Tue. Nov 12th, 2019

Remengesau welcomes Australia’s “step-up” engagement in the Pacific

Australian Foreign Minister Julie Bishop during her visit at the Palau National Museum

President Tommy Remengesau Jr. welcomed Australia’s government‘s move to step-up its engagement in the North Pacific, adding that the high-level visit of Foreign Minister Julie Bishop here showed Canberra’s commitment to being a strategic partner in Micronesia.

“We truly appreciate the visit of the Foreign Minister Bishop and the bipartisan senators, we would like to look at this as a sign of Australian commitment as a strategic partner,” Remengesau said in an interview.

Bishop and three other Australian MPs visited Palau and traveled yesterday afternoon to their second leg of the North Pacific tour -the Federated States of Micronesia. The group will also be traveling to the Marshall Islands.

Bishop and the Minister for International Development and the Pacific Concetta Fierravanti-Wells are representing the government along with the Shadow Foreign Minister Penny Wong and Shadow Minister for International Development and the Pacific, Claire Moore, from the Opposition Labor Party.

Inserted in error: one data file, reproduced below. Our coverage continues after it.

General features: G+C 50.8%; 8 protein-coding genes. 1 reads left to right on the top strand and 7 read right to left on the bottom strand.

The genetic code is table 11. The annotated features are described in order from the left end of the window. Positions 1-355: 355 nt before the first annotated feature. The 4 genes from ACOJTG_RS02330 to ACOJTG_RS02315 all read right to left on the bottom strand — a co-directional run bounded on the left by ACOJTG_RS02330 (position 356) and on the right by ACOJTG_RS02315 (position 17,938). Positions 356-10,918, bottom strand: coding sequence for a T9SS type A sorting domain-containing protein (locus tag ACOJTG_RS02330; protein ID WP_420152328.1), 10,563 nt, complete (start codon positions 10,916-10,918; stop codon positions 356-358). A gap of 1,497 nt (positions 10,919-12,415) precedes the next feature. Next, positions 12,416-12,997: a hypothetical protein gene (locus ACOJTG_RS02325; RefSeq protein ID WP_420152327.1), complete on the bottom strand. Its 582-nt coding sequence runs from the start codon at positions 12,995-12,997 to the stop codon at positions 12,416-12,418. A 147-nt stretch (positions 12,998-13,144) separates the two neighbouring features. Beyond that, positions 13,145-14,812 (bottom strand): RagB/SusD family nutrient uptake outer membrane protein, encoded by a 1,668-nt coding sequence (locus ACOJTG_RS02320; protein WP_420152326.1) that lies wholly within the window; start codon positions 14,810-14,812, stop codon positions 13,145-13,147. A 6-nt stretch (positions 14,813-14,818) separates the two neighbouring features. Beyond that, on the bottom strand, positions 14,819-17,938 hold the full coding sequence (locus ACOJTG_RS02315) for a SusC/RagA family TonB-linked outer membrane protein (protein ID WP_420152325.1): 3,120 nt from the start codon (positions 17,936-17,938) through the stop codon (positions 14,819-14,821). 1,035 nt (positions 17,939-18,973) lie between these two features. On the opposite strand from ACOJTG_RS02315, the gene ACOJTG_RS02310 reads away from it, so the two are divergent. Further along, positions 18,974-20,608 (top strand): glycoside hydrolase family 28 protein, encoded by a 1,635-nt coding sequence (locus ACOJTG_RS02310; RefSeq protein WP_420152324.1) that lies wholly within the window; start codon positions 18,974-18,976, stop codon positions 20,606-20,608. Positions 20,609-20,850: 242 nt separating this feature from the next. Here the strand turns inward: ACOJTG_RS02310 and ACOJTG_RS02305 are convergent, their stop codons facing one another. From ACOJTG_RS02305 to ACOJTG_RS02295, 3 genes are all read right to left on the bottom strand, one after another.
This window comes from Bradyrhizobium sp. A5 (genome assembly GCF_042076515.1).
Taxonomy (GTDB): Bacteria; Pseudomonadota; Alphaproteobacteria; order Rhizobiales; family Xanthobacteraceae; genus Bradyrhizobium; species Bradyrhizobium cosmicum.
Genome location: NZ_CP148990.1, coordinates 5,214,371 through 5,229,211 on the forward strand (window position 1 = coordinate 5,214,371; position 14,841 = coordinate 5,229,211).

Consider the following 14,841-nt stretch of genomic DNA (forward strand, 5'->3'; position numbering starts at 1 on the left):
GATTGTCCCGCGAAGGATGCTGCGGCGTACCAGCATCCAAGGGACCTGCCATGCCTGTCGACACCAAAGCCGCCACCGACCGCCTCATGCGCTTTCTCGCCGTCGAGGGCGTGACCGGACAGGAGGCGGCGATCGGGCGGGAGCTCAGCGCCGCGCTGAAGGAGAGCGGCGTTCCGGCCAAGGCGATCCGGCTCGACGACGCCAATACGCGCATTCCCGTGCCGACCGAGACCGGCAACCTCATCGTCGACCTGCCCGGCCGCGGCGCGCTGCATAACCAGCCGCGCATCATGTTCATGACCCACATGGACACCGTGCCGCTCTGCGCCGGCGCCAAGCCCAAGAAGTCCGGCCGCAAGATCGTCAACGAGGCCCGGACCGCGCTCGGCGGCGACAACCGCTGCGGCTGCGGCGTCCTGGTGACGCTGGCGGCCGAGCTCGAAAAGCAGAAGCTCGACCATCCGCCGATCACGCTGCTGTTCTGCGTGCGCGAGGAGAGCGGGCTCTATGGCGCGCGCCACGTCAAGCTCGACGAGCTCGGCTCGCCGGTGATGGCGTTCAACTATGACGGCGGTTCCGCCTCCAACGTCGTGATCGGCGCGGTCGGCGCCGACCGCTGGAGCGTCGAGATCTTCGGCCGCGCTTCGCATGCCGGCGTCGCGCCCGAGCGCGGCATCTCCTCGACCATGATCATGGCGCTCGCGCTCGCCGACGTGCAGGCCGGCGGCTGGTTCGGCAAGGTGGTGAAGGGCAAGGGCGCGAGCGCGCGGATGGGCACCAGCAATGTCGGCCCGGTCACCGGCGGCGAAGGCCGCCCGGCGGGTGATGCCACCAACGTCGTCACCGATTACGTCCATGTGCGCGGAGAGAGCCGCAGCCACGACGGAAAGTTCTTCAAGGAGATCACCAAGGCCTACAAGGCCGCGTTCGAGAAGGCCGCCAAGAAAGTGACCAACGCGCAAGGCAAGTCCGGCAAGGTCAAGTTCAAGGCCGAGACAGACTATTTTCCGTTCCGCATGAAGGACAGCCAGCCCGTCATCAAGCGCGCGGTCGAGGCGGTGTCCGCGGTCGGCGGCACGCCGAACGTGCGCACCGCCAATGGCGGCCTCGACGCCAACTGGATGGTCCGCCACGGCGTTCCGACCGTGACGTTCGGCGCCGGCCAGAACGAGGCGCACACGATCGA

Remengesau said Australia is considered part of the Pacific family and for small island countries like Palau, the nations look up to them as a leader in ensuring a stable region.

“So while security is a major issue to all of us, we also expect and wants leadership from Australia to be a key partner and advocate for regional peace and security,” Remengesau stated.

Bishop said the meeting with President Tommy and Palau officials is to discuss “shared interest.”

She said the North Pacific tour is envisioned to establish a framework in which “we can work collaboratively together to ensure a peaceful, sustainable economic development here and a safe and secure environment.”

Remengesau also said Australia showed commitment to be an economic partner as well.

He said he specifically asked Bishop in the meeting to promote Palau to Australian investors.

He said investments from Australia’s private sector involvement in Palau will help enhance the partnership to promote economic growth.

Australia also discussed the Pacer Plus free trade deal with Palau.

Palau, FSM, and RMI have not signed the trade deal because of certain terms set by the Compacts of Free Association with the United States.

The agreement, better known as PACER Plus, proposes tariff cuts among signatory nations and said to help small Pacific Island through increased import-export trade and investments.

But because of certain terms set by the Compacts of Free Association with the United States,Palau, FSM, and RMI have not signed the trade deal.

Based on the Most Favored Nation Clause in the Compacts, freely associated states are mandated to provide to the U.S. the same concessions they may give Australia and New Zealand under Pacer Plus.

The United States is Palau major trading partner and import tariffs provide huge revenue for the government.

The group also met Palauan women leaders while here. (Bernadette H. Carreon)